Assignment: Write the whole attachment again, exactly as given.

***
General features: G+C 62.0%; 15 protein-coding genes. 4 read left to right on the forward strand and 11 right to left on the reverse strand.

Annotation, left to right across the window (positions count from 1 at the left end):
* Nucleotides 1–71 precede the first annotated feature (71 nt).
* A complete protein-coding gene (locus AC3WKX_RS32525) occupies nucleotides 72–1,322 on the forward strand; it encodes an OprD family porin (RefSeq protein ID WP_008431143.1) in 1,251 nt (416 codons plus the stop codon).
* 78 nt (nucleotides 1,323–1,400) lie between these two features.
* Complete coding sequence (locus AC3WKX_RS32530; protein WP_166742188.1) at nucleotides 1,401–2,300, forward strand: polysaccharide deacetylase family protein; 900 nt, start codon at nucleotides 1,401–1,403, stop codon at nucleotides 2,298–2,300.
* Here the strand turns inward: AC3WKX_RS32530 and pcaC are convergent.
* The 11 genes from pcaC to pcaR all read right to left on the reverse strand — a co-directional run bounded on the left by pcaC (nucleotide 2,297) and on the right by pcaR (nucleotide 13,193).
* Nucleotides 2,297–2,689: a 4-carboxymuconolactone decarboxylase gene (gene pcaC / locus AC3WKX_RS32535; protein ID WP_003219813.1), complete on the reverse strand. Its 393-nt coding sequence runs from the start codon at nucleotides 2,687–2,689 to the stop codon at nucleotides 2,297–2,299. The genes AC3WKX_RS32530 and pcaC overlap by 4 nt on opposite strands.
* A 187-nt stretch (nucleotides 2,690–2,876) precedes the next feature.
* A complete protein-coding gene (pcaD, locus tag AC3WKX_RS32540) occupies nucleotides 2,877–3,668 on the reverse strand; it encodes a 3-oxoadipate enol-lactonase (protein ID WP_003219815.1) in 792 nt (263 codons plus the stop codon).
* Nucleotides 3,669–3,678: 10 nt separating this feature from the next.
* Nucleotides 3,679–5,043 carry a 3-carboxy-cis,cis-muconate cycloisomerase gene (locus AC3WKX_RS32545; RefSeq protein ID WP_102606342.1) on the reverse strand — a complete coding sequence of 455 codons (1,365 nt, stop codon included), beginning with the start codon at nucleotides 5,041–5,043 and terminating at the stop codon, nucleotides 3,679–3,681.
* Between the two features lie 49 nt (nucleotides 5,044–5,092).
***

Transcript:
General features: G+C 62.0%; 15 protein-coding genes. 4 read left to right on the forward strand and 11 right to left on the reverse strand.

Annotation, left to right across the window (positions count from 1 at the left end):
* Nucleotides 1–71 precede the first annotated feature (71 nt).
* A complete protein-coding gene (locus AC3WKX_RS32525) occupies nucleotides 72–1,322 on the forward strand; it encodes an OprD family porin (RefSeq protein ID WP_008431143.1) in 1,251 nt (416 codons plus the stop codon).
* 78 nt (nucleotides 1,323–1,400) lie between these two features.
* Complete coding sequence (locus AC3WKX_RS32530; protein WP_166742188.1) at nucleotides 1,401–2,300, forward strand: polysaccharide deacetylase family protein; 900 nt, start codon at nucleotides 1,401–1,403, stop codon at nucleotides 2,298–2,300.
* Here the strand turns inward: AC3WKX_RS32530 and pcaC are convergent.
* The 11 genes from pcaC to pcaR all read right to left on the reverse strand — a co-directional run bounded on the left by pcaC (nucleotide 2,297) and on the right by pcaR (nucleotide 13,193).
* Nucleotides 2,297–2,689: a 4-carboxymuconolactone decarboxylase gene (gene pcaC / locus AC3WKX_RS32535; protein ID WP_003219813.1), complete on the reverse strand. Its 393-nt coding sequence runs from the start codon at nucleotides 2,687–2,689 to the stop codon at nucleotides 2,297–2,299. The genes AC3WKX_RS32530 and pcaC overlap by 4 nt on opposite strands.
* A 187-nt stretch (nucleotides 2,690–2,876) precedes the next feature.
* A complete protein-coding gene (pcaD, locus tag AC3WKX_RS32540) occupies nucleotides 2,877–3,668 on the reverse strand; it encodes a 3-oxoadipate enol-lactonase (protein ID WP_003219815.1) in 792 nt (263 codons plus the stop codon).
* Nucleotides 3,669–3,678: 10 nt separating this feature from the next.
* Nucleotides 3,679–5,043 carry a 3-carboxy-cis,cis-muconate cycloisomerase gene (locus AC3WKX_RS32545; RefSeq protein ID WP_102606342.1) on the reverse strand — a complete coding sequence of 455 codons (1,365 nt, stop codon included), beginning with the start codon at nucleotides 5,041–5,043 and terminating at the stop codon, nucleotides 3,679–3,681.
* Between the two features lie 49 nt (nucleotides 5,044–5,092).